Well… this is awkward. I’m writing a post about setting and keeping goals, and despite my own list of goals and todos always including “write more”, this is the first thing I’ve posted in (checks notes) three years. Ahem - do as I say, not as I do.
Recent events have meant that people are spending a fair amount of time inside. For some this is harder than others, but I can boastfully say the transition has been quite easy for me. Obviously, as a person who already worked remotely, from home, for a company based three hours ahead, I had a big head start. That transition definitely wasn’t easy, in fact, and took months for me to get it right. But this post isn’t about working from home - it’s about not-working from home.
Okay, we’re going to talk about SMART goals. SMART is, unfortunately, an acronym. I’m not a big fan of these sort of business-speak, feel-good, personal-development-y things, but this one I’ve made an exception for. Simply put, SMART goals are:
Specific Measurable Attainable Relevant Timely
Specific. Specific goals are, well, specific. “Learn more” is a shitty goal, because that doesn’t really mean anything. A specific goal would be “learn about the Halifax explosion of 1917”, or “learn to play the guitar”. The more specific a goal is, the easier it is to apply the rest of the SMART criteria.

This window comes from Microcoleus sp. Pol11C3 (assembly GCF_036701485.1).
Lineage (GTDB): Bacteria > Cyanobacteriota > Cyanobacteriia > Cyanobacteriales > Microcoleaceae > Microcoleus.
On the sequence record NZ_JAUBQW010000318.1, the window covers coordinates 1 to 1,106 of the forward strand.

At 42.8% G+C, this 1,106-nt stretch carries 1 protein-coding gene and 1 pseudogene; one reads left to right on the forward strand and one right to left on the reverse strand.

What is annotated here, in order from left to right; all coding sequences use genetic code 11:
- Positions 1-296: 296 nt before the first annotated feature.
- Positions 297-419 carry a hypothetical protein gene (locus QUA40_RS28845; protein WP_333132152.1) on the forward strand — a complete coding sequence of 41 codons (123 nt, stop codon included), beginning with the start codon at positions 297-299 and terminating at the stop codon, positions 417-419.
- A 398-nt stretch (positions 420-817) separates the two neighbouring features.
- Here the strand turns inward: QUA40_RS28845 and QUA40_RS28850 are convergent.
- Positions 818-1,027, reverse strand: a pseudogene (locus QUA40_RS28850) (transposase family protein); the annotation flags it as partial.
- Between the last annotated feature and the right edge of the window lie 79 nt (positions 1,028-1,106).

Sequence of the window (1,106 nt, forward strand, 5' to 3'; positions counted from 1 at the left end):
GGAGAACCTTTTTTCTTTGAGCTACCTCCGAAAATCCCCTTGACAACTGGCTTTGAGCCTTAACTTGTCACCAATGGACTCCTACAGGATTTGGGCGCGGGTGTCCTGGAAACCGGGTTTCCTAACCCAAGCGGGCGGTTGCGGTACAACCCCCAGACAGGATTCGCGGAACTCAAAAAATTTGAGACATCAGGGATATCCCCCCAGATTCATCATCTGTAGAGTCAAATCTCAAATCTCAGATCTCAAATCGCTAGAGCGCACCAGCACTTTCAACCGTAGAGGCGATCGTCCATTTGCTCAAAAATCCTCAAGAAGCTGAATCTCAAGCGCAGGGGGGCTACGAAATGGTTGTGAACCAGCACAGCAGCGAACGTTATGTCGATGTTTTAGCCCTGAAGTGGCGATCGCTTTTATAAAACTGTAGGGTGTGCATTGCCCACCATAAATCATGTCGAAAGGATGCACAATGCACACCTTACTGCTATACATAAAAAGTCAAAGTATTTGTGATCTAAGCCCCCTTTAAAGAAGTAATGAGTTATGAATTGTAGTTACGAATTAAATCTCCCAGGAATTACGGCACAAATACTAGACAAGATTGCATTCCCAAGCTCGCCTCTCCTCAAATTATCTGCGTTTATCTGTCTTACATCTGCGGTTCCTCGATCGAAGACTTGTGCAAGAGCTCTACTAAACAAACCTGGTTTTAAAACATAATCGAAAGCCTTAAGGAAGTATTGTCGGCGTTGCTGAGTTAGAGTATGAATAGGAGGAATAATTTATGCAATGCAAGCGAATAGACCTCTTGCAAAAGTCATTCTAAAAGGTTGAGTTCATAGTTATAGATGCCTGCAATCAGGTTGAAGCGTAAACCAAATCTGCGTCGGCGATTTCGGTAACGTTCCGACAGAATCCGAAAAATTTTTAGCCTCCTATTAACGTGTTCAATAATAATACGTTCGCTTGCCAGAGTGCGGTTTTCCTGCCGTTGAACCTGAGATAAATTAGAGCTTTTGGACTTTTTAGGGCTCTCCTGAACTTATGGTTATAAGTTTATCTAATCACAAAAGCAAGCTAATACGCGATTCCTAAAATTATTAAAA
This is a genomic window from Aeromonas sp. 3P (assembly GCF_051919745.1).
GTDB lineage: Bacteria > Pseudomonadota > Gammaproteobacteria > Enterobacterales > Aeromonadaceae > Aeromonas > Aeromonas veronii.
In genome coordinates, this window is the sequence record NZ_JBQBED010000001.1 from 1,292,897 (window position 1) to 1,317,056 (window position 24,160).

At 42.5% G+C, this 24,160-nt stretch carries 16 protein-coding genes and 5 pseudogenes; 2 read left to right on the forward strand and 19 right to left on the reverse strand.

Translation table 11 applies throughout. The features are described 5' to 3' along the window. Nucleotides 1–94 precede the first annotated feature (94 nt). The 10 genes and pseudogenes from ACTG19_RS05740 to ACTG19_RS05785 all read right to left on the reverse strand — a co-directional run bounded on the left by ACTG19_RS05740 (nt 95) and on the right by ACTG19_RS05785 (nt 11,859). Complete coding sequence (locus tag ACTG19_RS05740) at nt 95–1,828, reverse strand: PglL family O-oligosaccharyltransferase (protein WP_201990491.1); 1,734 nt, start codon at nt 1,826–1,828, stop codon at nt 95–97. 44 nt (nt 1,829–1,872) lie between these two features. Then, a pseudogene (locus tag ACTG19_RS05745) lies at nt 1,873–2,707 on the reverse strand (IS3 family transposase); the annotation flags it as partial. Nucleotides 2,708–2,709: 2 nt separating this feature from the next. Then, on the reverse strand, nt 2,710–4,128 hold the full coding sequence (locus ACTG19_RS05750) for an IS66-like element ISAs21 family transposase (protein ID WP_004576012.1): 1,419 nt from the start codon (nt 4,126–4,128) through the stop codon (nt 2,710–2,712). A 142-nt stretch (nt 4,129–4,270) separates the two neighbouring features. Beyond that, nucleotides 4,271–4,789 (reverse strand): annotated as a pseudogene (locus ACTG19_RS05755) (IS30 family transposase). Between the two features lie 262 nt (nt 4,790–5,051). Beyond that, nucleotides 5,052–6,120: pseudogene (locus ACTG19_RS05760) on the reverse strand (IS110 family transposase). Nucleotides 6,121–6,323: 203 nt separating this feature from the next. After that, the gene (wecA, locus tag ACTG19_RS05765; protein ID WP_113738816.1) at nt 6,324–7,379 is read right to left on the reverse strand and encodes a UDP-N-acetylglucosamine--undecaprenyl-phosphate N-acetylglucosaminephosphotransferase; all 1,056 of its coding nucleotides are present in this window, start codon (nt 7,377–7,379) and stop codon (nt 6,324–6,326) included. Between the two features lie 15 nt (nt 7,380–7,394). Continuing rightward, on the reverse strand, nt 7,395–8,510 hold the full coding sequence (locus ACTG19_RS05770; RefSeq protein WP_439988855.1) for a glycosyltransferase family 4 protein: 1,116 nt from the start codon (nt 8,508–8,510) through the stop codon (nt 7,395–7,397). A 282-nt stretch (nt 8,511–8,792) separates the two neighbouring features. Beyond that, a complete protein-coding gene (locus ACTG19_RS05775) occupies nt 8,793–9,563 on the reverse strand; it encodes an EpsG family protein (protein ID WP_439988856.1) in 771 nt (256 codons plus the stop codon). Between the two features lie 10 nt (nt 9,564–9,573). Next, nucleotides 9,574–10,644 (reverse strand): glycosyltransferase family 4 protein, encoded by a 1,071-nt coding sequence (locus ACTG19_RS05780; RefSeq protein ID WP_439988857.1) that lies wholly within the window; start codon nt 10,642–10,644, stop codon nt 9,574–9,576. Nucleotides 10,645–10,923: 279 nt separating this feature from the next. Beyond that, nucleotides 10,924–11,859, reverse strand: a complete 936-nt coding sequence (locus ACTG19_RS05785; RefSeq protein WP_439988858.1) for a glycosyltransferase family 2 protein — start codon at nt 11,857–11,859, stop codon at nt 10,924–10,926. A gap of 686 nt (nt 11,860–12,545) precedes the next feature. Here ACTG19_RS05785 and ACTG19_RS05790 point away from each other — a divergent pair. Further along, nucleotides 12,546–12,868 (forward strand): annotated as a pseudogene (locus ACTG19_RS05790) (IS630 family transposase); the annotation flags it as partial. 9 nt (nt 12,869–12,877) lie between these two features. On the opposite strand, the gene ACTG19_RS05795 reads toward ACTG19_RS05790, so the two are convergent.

Measurable. Measurable goals are, well, measurable. (There’s a theme to this acronym.) “Learn to play the guitar” is a shitty goal, because when have you learned to play the guitar? When you can play a G chord? Or when you can play Bloodmeat flawlessly? By adding some sort of metric to a goal, you can set a measurable goal on it. Perhaps you want to reach 80% accuracy on Learn to Fly in Rocksmith. (This post is not sponsored. But it could be.)? Or perhaps you want to memorize 20 chords? Making goals measurable is really what allows you say “I’ve accomplished the goal”. Without it, you’re trying to score on your own moving goalposts.
Attaintable. Attainable goals are, well, attainable. “Learn to play Bloodmeat on guitar flawlessly” is a shitty goal, because let’s be honest - if you’re just picking up the guitar for fun, is that really going to happen? A technical song written and performed by professional guitarists is unlikely to be playable by an average person wanting to learn guitar. What is attainable and what isn’t is very subjective, and will largely depend on just how far into any particular goal you want to go. If you want to play some guitar chords while sitting at the campfire, learning to play a handful of chords by memory is a much more attainable goal, and makes a lot more sense.
Relevant. Relevant goals are, well, relevant. “Learn to play some guitar chords to play while sitting at the campfire” is a shitty goal, because what if you don’t like camping? What if you can’t stand the sound of an acoustic guitar? What if you don’t want to spend hundreds of dollars on a guitar? If these questions are making you reconsider, it’s possible that this isn’t a very relevant goal to you. Instead, perhaps you’re really into woodwind instruments, and perhaps you only want to invest a few dollars. Maybe you should learn the recorder instead.
Timely. Timely goals are (say it with me now), well, timely. “Learn to play some basic recorder chords so that I can annoy my friends at the campfire” is a shitty goal, because when are you going to whip that bad boy out? Next week? By 2050? Sometime before you die? Without at least some time pressure, it’s entirely possible you’ll never make the time to start working towards the goal. You don’t need to be strict here, but even an approximate timeframe can be good.